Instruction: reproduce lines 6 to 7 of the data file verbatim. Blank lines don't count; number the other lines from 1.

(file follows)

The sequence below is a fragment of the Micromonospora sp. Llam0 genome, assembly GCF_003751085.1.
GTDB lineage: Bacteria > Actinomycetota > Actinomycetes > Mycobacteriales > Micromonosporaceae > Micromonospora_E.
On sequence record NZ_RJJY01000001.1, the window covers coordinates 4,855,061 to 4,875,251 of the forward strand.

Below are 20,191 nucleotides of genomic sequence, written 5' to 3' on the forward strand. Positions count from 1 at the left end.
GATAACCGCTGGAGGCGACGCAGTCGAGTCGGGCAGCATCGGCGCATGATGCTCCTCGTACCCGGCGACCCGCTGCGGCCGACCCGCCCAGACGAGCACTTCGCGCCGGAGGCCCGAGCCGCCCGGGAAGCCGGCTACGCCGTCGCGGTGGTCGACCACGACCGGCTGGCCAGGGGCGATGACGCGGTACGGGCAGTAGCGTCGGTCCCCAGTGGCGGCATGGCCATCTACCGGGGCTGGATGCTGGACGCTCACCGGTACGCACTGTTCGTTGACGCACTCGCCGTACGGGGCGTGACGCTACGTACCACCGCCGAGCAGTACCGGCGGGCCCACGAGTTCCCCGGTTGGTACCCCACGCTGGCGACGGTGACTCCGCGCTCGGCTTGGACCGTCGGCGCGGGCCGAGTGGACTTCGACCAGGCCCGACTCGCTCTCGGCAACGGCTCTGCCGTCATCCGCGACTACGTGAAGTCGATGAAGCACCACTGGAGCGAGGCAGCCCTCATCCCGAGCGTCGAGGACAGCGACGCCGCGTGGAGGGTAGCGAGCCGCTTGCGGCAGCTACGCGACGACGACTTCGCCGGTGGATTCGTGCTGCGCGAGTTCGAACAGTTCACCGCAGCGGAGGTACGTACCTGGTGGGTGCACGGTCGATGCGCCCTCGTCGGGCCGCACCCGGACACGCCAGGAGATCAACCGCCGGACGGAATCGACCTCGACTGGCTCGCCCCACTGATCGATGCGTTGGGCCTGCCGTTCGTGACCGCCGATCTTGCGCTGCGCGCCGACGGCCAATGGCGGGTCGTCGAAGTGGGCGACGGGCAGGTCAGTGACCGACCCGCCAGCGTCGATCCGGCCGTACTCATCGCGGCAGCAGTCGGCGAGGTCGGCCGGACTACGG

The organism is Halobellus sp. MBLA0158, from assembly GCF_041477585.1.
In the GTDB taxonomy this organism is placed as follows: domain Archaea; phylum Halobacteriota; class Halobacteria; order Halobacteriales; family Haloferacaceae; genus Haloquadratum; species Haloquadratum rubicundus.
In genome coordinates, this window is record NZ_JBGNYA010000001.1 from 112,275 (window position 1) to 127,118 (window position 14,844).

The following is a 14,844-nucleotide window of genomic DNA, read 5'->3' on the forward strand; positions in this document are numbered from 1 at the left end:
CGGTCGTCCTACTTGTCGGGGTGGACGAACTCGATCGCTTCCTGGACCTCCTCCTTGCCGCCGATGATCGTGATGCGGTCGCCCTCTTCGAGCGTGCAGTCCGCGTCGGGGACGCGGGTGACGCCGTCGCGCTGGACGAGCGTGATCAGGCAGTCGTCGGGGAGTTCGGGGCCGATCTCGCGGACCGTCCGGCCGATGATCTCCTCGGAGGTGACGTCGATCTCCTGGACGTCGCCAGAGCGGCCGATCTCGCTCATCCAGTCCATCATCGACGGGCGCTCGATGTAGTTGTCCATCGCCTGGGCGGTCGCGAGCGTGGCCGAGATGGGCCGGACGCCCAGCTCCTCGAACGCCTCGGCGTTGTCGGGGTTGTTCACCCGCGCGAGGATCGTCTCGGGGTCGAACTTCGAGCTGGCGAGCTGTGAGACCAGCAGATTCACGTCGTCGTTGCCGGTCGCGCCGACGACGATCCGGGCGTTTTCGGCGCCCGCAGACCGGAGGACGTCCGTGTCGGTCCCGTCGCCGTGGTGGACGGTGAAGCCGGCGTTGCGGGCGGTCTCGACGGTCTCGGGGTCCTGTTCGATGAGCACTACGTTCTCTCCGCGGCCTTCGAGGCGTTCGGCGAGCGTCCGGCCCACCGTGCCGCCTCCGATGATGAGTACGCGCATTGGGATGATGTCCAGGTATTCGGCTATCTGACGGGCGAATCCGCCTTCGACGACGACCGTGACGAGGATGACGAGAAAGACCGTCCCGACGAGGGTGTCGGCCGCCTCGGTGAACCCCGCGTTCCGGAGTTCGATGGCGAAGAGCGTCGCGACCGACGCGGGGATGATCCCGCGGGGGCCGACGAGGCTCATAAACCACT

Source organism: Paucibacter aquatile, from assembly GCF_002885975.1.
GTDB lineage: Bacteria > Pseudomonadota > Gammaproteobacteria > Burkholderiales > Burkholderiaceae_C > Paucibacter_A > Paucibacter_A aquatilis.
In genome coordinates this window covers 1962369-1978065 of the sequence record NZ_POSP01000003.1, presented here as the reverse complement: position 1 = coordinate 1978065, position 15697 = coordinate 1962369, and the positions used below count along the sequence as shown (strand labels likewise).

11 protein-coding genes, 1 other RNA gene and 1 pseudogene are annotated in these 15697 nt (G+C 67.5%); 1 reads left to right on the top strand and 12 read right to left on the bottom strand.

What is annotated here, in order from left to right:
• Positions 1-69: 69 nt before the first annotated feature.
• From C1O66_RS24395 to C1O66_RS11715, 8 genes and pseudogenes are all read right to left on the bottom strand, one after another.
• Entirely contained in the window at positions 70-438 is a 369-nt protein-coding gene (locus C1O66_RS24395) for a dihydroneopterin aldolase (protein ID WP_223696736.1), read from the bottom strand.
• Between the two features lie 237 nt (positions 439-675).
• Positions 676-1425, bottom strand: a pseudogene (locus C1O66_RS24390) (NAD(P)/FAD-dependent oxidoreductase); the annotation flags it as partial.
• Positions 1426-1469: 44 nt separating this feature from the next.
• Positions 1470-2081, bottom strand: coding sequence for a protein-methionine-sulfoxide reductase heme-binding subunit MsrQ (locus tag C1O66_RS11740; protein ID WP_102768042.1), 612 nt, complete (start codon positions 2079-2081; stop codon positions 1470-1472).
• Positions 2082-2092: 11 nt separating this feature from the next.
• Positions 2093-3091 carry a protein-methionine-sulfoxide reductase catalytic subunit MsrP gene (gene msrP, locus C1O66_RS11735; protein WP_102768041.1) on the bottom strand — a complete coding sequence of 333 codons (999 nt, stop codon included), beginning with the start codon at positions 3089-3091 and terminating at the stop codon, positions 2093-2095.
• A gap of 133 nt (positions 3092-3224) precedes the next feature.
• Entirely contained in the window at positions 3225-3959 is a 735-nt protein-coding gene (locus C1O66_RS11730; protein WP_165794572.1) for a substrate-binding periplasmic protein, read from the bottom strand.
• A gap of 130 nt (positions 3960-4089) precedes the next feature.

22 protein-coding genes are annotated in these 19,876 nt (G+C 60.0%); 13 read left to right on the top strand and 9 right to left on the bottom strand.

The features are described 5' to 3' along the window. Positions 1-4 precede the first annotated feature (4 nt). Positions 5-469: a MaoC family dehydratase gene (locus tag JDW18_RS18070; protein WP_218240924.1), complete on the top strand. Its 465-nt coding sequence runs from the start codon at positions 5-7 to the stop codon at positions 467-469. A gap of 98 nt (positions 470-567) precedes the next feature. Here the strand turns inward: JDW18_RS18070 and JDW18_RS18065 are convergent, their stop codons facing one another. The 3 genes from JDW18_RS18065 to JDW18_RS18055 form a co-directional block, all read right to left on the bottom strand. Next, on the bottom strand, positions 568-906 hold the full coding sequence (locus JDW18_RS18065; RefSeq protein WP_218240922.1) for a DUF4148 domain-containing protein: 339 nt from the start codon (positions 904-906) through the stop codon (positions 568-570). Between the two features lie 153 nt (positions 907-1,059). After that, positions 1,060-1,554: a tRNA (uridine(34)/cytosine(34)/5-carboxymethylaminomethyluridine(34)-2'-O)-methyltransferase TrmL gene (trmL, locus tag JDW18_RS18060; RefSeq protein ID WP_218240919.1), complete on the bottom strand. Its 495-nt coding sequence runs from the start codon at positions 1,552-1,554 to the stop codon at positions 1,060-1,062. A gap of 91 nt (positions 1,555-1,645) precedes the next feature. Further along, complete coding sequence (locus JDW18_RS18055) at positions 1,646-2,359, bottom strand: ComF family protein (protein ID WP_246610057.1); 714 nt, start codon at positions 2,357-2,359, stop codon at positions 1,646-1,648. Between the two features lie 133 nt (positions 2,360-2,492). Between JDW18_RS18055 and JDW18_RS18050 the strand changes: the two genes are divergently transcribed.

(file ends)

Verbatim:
The organism is Halobellus sp. MBLA0158, from assembly GCF_041477585.1.
In the GTDB taxonomy this organism is placed as follows: domain Archaea; phylum Halobacteriota; class Halobacteria; order Halobacteriales; family Haloferacaceae; genus Haloquadratum; species Haloquadratum rubicundus.